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This month, US-based outdoor retailer The North Face unveiled its new retail strategy with the opening of an 8,000 square foot store in New York. The new approach of ‘basecamps for exploration’ focuses on sustainability, community and celebrating the brand’s heritage. By the end of 2024, every North Face store will have reduced inventory to make room for educational and community-building activities, such as employee-led classes on tent-pitching, a speaker series with partner athletes, and archival pieces displaying the company’s history. 

Here’s two takeaways you can bring back to your team:

Pulling back to do more. You’ve heard it a million times: consumers are more interested in collecting experiences than more stuff. So while it may seem counterintuitive to remove products for sale from a store, the strategy of focusing on community experiences, rather than selling more goods in the short term, will ideally bring the brand’s mission and values to life and build long term relationships with customers. When your team identifies a massive shift (like the Experience Economy) are you willing to pull back from a core objective (like shifting units!), to make room for the new opportunity?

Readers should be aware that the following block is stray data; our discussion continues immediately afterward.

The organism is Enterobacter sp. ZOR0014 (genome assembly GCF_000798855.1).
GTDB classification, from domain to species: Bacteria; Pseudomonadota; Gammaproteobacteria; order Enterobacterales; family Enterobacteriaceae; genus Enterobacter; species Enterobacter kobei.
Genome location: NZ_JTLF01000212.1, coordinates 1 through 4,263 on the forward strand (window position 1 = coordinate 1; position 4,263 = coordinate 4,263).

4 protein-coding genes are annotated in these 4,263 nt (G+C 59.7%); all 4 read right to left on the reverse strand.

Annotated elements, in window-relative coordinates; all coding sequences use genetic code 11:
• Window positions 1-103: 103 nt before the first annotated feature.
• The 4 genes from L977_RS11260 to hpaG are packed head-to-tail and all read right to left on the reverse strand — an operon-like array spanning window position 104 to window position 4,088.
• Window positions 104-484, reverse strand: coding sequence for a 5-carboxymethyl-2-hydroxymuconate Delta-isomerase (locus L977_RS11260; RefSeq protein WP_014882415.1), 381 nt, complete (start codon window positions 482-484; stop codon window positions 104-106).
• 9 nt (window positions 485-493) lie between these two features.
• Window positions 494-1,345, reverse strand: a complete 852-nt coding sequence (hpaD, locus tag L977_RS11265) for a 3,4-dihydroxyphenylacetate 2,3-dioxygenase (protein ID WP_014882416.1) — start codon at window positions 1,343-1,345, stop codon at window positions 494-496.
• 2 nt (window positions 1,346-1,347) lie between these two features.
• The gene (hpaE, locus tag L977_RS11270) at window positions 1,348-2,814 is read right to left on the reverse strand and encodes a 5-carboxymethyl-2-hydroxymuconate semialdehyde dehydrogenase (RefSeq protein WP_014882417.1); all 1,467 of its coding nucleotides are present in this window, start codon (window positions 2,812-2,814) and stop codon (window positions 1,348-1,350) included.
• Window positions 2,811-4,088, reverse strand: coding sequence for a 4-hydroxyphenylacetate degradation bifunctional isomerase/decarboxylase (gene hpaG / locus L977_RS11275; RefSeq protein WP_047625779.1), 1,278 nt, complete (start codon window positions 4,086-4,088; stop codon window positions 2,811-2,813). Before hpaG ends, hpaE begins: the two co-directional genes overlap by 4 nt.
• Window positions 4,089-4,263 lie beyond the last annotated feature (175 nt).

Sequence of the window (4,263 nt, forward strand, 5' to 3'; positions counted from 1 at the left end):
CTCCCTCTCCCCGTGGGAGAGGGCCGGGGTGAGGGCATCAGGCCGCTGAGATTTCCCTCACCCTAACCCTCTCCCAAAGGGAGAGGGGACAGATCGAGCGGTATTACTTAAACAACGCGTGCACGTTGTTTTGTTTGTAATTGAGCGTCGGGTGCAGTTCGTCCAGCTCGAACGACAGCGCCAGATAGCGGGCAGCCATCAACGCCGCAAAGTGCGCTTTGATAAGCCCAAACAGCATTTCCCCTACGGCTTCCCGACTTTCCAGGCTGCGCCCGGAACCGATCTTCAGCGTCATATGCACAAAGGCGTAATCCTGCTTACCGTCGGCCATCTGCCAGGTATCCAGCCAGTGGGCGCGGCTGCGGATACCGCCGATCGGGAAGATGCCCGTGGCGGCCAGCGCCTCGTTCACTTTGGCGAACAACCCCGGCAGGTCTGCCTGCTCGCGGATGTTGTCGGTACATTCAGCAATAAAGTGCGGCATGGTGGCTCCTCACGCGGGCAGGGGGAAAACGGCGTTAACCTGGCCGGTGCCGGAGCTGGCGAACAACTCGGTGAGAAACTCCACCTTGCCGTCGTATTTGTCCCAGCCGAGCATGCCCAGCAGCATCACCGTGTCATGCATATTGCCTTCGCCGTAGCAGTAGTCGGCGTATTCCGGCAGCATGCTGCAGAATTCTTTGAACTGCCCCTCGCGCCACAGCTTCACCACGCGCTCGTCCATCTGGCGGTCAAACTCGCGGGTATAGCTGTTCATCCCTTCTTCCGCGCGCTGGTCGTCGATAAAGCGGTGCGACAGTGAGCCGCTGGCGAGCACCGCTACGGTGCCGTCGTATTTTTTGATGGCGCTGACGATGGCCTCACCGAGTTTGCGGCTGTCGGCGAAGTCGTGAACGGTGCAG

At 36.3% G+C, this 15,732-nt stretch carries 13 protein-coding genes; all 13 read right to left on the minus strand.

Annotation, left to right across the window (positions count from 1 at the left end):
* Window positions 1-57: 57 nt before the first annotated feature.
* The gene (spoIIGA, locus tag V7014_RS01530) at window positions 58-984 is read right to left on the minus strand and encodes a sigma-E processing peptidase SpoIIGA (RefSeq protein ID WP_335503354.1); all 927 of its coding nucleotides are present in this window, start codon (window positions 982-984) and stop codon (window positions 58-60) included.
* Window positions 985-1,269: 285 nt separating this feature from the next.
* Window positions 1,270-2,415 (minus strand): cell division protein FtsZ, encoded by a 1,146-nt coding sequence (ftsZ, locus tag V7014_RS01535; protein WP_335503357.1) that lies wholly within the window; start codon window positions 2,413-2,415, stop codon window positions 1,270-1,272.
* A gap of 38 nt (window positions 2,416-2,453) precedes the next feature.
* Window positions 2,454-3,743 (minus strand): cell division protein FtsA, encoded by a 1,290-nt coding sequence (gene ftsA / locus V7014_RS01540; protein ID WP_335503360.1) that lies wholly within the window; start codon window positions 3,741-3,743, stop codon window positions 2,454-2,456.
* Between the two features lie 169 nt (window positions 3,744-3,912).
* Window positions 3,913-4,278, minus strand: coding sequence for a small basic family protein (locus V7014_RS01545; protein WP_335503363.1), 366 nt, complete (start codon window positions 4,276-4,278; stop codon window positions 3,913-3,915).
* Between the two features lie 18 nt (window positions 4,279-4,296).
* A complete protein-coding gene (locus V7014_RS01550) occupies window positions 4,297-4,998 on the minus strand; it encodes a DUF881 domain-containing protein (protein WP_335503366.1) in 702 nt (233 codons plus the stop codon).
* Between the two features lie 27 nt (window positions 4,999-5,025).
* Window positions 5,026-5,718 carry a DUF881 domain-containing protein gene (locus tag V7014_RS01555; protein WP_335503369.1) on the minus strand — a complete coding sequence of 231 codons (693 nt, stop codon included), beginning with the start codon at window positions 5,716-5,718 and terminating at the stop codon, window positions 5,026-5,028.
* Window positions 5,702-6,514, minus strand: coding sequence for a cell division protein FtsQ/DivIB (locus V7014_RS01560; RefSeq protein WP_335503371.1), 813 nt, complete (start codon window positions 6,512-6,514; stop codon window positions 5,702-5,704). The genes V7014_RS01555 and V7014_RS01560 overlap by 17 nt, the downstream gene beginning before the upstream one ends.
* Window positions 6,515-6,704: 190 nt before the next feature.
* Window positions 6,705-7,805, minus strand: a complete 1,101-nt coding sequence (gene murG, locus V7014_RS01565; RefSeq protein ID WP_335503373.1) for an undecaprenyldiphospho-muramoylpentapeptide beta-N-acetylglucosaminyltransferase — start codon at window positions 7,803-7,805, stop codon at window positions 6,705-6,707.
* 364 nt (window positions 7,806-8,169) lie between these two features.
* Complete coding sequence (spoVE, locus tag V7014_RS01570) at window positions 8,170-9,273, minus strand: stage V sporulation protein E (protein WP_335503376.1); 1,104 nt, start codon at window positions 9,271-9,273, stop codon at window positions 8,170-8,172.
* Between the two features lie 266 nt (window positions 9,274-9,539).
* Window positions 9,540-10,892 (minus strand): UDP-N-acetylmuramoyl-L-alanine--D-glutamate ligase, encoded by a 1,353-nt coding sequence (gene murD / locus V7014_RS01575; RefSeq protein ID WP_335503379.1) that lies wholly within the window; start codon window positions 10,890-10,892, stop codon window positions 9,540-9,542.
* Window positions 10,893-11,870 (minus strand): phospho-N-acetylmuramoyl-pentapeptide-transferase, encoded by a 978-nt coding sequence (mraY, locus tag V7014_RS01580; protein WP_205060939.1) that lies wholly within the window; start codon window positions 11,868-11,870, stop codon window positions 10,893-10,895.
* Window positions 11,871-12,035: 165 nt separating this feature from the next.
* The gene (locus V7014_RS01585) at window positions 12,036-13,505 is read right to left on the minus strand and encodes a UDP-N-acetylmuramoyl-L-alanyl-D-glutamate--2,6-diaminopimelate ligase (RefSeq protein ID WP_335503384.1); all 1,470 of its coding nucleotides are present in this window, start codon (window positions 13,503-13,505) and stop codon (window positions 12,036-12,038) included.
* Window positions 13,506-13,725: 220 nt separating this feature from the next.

It takes a (relevant) village. As we explored in VILLAGE SQUARED, consumers now embrace innovative shared spaces and in-person experiences that promote social wellbeing. But really nailing the VILLAGE SQUARED trend is about so much more than just adding a coffee shop to your bank branch/hotel/gym/toy shop (though great coffee does help!). The North Face will be curating events and classes in its store that are not only educational and helpful for the community (don’t underestimate the power of local recommendations), but also directly relate to its business, outdoor exploration. Obvious, but not easy: can you add value to your community in a relevant way? Think about your unique expertise!

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